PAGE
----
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What Is a Recession? | September 2022

Economic contraction occurs when spending declines. During economic contraction, businesses tend to cut back on production and lay off workers. Contractions can lead to recession—a decline in production, employment, and income. Recessions are typically characterized by rising levels of unemployment, declining demand for goods, and declining prices. But not every recession is the same. 

Recessions in the United States 

The United States has seen many recessions, the most recent ones occurring in 2008–2011 and 2020. The Great Recession of 2008–2011 was primarily caused by the subprime mortgage crisis. The government failed to regulate the financial industry, leading to firms taking on too much risk. When unqualified borrowers could not repay their debts, housing prices crashed, and the government had to step in to bail out troubled banks. At the height of the recession, unemployment exceeded 10 percent. 

The COVID-19 recession in 2020 was caused by completely different circumstances. As unemployment was nearing a 50-year low, the COVID-19 pandemic sent shockwaves through the global economy. Unemployment hit a record 14.7 percent as people were urged to stay at home to prevent the spread of the virus. Nonessential businesses temporarily closed, leading to mass layoffs. The COVID-19 recession lasted only two months, making it the shortest on record. 

As the economy recovered, demand for goods increased sharply, catching many companies off guard. With more demand than supply, inflation hit the highest levels since the early 1980s. To address inflation, the Federal Reserve raised interest rates, causing consumers to spend less. Now, the country faces a recession once again, begging the question, what IS a recession? 

Defining “recession” 

Interestingly, there is no set definition of a recession. A recession is typically characterized by a decline in production, employment, and income.  

Some consider two consecutive quarters of declining gross domestic product (GDP) to be a recession. By this definition, the U.S. economy met that standard earlier this year; however, not all economists agree. Some say this definition is too narrow as it only considers one economic indicator. GDP can be volatile and misleading due to temporary and technical reasons. Case in point, more recent revised estimates show that GDP shrinkage in the second quarter was less severe than originally feared. 

In contrast, The National Bureau of Economic Research (NBER), a private nonprofit, defines a recession as a significant, persistent, and broad decline in economic activity. The organization’s small committee of academic economists tends to wait until sufficient data is available to declare a recession.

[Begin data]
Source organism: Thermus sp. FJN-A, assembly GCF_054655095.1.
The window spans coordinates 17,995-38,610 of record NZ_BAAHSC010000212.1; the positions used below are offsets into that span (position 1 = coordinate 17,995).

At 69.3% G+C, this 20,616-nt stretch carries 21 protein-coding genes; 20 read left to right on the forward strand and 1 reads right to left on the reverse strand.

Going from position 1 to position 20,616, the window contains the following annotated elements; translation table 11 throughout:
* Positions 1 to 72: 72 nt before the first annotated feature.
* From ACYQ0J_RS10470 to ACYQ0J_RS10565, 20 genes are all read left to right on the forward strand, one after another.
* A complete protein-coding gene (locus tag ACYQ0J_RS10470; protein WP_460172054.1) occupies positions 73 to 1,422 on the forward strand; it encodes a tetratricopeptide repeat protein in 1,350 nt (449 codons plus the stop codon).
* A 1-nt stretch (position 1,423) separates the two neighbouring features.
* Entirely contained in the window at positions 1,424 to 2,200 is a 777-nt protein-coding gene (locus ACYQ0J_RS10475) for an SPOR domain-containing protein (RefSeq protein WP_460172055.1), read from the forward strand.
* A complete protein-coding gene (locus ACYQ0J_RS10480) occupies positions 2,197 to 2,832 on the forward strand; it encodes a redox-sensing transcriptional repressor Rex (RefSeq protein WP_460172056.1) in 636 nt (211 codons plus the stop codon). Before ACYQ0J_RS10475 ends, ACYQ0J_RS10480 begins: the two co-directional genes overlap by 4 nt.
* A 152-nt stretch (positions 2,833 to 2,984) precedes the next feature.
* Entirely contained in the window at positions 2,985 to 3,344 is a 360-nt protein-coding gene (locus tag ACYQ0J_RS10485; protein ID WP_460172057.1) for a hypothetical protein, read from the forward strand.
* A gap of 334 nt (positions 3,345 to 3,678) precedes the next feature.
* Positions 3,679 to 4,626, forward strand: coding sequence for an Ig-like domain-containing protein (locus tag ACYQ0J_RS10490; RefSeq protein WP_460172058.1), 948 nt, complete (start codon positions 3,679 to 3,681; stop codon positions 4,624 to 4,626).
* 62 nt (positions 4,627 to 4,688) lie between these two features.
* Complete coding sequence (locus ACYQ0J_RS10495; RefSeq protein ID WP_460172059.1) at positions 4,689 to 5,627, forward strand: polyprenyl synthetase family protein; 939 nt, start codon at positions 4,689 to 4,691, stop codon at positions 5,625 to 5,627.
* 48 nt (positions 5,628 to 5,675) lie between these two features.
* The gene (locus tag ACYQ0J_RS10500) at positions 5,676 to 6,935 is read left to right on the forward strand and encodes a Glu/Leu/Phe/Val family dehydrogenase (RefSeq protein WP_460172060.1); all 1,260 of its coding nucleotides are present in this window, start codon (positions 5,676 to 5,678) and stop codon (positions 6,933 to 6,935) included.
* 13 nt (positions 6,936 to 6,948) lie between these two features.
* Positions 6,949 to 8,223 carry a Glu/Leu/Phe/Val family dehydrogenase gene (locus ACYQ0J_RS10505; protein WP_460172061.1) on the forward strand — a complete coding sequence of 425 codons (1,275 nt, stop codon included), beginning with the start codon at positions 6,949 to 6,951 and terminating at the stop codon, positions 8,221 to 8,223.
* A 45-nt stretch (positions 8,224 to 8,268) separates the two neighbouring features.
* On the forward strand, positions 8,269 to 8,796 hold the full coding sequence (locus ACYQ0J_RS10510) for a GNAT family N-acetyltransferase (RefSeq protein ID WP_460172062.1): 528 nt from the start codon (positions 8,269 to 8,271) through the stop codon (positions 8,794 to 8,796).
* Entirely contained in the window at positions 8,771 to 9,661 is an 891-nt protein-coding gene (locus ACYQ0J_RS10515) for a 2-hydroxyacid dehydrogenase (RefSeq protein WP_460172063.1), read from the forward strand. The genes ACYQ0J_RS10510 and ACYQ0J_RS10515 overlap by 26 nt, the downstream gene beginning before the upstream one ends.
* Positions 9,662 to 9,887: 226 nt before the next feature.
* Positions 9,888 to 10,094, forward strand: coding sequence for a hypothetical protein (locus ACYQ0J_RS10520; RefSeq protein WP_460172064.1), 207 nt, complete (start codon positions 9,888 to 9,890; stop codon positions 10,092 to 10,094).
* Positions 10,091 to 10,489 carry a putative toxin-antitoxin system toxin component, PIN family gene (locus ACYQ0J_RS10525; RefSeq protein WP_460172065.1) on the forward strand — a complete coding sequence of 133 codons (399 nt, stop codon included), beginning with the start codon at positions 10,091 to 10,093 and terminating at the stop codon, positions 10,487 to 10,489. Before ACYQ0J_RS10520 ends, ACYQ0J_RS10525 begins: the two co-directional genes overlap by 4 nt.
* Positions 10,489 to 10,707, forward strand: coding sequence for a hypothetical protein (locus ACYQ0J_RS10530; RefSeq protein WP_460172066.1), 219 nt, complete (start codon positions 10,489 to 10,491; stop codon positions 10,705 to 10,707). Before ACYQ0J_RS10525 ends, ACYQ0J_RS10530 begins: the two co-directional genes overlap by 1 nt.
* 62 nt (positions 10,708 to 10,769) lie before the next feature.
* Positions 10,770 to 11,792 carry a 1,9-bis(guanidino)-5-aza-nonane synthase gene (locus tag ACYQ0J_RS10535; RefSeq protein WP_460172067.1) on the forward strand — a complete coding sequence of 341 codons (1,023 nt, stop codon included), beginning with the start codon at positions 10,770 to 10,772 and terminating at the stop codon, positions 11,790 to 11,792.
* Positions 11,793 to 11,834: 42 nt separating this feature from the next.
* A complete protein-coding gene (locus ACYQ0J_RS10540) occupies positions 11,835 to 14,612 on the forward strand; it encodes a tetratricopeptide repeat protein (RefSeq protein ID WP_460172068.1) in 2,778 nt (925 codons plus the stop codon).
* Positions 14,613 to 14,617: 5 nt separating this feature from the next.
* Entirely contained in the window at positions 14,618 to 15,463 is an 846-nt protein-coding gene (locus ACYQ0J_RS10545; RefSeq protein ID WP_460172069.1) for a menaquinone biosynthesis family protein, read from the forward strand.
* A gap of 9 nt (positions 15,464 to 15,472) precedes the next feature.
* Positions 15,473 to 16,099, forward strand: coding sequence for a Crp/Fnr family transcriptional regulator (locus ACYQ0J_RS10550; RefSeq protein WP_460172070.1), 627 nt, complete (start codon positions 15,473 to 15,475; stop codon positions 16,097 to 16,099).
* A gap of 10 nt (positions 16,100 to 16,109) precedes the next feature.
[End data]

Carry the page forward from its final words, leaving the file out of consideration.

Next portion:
Is the U.S. in a recession? 

While recession fears are center stage, some economists say they are overblown. Though GDP has declined, gross domestic income has not, and employment, consumer spending, and business spending are rising.  

On the other hand, economists generally rely on delayed data which can lead to economists being late to declare a recession. It’s challenging to identify a recession right at the start.  

Instead, most will agree the U.S. may not be in a recession but is certainly at high risk for one. 


In the Classroom 

This article can be used to discuss economic cycles (Chapter 1: The Dynamics of Business and Economics). 


Discussion Questions 

  1. What factors caused the Great Recession? The COVID-19 recession? 

  1. What factors typically characterize a recession?  

  1. Why are economists sometimes late to declare a recession? 


This article was developed with the support of Kelsey Reddick for and under the direction of O.C. Ferrell, Linda Ferrell, and Geoff Hirt. 



David Leonhardt, "The Big Economic Question," The New York Times, July 29, 2022, 

Howard Schneider, "What the Inflation Reduction Act Does and Doesn’t Do About Rising Prices," Reuters, July 19, 2021, 

"U.S. Economy Shrank Less Than Previously Estimated, Easing Recession Fears," CBS News, August 25, 2022, 

About the Author

O.C. Ferrell is the James T. Pursell Sr. Eminent Scholar in Ethics and Director of the Center for Ethical Organizational Cultures in the Raymond J. Harbert College of Business, Auburn University. He was formerly Distinguished Professor of Leadership and Business Ethics at Belmont University and University Distinguished Professor at the University of New Mexico. He has also been on the faculties of the University of Wyoming, Colorado State University, University of Memphis, Texas A&M University, Illinois State University, and Southern Illinois University. He received his Ph.D. in marketing from Louisiana State University.

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